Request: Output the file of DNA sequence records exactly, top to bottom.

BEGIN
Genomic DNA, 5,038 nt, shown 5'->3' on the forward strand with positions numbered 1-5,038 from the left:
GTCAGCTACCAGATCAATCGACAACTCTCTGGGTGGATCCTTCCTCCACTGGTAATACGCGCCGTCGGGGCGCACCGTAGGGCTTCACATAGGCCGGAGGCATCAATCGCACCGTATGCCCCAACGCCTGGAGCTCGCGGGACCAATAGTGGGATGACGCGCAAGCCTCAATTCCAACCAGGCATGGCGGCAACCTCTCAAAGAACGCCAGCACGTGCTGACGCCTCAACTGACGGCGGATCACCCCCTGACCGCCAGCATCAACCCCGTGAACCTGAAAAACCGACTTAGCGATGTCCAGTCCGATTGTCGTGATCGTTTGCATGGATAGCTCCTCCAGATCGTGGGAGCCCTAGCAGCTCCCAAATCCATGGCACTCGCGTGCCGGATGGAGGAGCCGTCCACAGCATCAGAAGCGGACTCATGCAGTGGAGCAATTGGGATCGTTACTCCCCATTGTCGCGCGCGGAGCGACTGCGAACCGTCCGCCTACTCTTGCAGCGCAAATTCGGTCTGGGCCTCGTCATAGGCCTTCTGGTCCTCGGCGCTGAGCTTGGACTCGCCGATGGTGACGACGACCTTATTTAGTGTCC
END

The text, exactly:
Genomic DNA, 5,038 nt, shown 5'->3' on the forward strand with positions numbered 1-5,038 from the left:
GTCAGCTACCAGATCAATCGACAACTCTCTGGGTGGATCCTTCCTCCACTGGTAATACGCGCCGTCGGGGCGCACCGTAGGGCTTCACATAGGCCGGAGGCATCAATCGCACCGTATGCCCCAACGCCTGGAGCTCGCGGGACCAATAGTGGGATGACGCGCAAGCCTCAATTCCAACCAGGCATGGCGGCAACCTCTCAAAGAACGCCAGCACGTGCTGACGCCTCAACTGACGGCGGATCACCCCCTGACCGCCAGCATCAACCCCGTGAACCTGAAAAACCGACTTAGCGATGTCCAGTCCGATTGTCGTGATCGTTTGCATGGATAGCTCCTCCAGATCGTGGGAGCCCTAGCAGCTCCCAAATCCATGGCACTCGCGTGCCGGATGGAGGAGCCGTCCACAGCATCAGAAGCGGACTCATGCAGTGGAGCAATTGGGATCGTTACTCCCCATTGTCGCGCGCGGAGCGACTGCGAACCGTCCGCCTACTCTTGCAGCGCAAATTCGGTCTGGGCCTCGTCATAGGCCTTCTGGTCCTCGGCGCTGAGCTTGGACTCGCCGATGGTGACGACGACCTTATTTAGTGTCC